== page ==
A decade ago, Philadelphia suffered a horrific even in which strange monsters flooded the city. When it was all over, a large chunk of the city and about 300,000 citizens were gone, pulled into an alternate world called the “Oblivion” and leaving a barren wasteland in our world. The government tried to retrieve them, but over time, it got to be to costly with little return. But three individuals kept working to find people. Without funding their equipment is getting unreliable, but Nathan Cole is determined to find proof that his brother is either alive or dead. After saving a couple from a large beast, he believes they may be able to get funding , only to find the government is less than receptive to the idea.
Robert Kirkman’s first new comic since ending Invincible is a pretty solidly realized concept. It has a rather fascinating concept at play, and Kirkman gives a painfully real look at a world where people have moved on after a massive tragedy, paying lip service to the lost through monuments and “never forget” style news stories.
Nathan is compelling in his determination. He finds it hard to get any support because everyone believes if his brother was not among those lost, he would not be as passionate about finding and bringing people back. Even his wife is not sure what his motives are. She wants to believe him. Meanwhile, his team of Bridgette and Duncan (a married pair of scientists) have their own struggles. Duncan had been trapped in Oblivion and was saved, but he deals with PTSD due to his stay.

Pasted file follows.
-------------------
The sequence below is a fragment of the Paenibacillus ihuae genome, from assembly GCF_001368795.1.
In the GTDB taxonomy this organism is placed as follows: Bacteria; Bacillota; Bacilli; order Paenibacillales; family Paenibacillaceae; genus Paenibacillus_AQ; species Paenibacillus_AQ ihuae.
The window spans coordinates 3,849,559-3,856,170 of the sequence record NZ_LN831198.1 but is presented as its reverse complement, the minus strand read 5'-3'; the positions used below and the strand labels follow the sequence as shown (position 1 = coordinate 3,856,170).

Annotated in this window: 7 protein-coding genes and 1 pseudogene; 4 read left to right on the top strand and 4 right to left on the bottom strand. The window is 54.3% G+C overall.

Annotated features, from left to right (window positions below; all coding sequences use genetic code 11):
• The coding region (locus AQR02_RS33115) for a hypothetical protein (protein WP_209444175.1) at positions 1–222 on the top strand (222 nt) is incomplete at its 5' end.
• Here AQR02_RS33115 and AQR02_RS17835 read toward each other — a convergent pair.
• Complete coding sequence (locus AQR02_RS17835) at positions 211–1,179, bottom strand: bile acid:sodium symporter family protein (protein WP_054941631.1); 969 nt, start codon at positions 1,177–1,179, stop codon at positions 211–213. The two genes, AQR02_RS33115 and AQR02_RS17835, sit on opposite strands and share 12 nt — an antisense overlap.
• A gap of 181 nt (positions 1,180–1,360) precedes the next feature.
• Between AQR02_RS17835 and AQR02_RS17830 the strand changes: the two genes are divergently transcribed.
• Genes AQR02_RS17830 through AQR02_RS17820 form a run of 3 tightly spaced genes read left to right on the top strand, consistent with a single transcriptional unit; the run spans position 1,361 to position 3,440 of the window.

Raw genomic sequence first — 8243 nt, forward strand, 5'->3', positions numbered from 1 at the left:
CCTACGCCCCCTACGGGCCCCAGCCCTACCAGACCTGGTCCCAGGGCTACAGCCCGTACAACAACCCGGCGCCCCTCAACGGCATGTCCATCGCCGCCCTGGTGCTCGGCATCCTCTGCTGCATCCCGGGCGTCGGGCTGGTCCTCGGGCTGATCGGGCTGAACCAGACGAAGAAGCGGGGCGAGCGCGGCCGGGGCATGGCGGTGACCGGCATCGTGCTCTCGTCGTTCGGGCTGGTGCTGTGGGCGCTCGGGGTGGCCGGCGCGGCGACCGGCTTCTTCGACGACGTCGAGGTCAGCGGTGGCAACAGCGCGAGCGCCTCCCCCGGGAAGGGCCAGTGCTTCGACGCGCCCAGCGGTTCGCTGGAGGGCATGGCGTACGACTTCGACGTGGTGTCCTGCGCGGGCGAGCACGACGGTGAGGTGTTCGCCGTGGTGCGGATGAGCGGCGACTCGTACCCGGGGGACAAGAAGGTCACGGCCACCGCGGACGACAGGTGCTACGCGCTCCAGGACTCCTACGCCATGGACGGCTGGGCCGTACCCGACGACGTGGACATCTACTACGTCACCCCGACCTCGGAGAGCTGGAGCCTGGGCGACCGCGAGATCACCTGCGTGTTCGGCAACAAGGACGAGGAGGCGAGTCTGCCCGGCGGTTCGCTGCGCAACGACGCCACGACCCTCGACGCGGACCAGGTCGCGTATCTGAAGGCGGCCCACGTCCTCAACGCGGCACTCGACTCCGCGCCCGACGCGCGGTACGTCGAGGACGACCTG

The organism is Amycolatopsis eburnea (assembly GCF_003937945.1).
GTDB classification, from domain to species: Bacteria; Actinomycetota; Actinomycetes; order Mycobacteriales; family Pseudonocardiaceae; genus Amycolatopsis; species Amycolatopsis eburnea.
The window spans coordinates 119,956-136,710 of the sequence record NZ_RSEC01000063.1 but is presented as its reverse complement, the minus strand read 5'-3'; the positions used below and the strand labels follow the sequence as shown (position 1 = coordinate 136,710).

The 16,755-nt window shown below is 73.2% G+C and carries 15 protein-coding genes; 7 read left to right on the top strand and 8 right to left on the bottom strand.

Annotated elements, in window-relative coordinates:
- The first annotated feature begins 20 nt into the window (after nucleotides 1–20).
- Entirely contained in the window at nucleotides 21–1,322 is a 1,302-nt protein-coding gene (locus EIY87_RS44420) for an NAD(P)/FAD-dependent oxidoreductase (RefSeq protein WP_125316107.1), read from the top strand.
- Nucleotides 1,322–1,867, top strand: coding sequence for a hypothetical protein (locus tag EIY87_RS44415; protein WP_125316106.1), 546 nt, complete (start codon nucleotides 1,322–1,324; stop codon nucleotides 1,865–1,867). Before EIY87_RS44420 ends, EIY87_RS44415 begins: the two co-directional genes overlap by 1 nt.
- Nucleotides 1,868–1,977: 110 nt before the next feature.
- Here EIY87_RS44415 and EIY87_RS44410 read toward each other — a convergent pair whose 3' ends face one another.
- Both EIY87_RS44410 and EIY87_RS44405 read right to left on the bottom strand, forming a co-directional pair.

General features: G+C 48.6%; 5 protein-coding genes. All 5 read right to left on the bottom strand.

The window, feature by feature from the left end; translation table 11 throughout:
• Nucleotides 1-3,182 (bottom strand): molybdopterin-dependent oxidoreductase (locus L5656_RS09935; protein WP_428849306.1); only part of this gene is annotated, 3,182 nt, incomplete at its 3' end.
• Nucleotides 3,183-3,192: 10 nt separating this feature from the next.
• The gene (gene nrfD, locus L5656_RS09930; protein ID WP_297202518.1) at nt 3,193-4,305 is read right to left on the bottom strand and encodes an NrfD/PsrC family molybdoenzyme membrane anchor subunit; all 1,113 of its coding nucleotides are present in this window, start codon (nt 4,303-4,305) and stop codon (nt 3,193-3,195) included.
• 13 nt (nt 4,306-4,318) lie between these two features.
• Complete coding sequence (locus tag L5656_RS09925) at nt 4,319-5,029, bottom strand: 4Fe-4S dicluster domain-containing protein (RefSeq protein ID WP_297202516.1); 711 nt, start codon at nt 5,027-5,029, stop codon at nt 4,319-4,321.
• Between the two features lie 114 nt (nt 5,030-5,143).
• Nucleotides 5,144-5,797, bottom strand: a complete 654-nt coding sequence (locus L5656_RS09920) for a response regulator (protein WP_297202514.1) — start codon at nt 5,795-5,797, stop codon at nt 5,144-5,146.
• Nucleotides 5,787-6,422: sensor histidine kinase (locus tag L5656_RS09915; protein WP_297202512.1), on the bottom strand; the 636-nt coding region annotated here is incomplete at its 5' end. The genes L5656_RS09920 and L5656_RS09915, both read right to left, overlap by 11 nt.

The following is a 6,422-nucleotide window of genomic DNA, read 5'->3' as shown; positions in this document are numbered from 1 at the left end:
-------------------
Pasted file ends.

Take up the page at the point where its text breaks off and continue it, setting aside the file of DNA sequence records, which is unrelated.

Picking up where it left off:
The couple saved by Nathan in the first issue reveal that there is a community of survivors out there…but they don’t want to be found. In the second issue, we discover that they have been watching Nathan on his trips to Oblivion…and don’t think he is up to any good.
The art by Lorenzo De Felici is giving the book a unique look. It has a remarkable simplicity, yet has enough detail to give Oblivion a unique and alien look (all the while showing the burned out remains of the city).
The monsters that populate the Oblivion have look all their own, large and brutish, like nightmarish dinosaurs and the creatures you can only see through a microscope in our reality.
I like the coloring choices of Annalisa Leoni. She gives Oblivion a look that is simultaneously muted and yet colorful.
Two issues in and I am greatly enjoying Krikman’s latest offering. He and De Felici are creating a tale that is intriguing to watch unfold.
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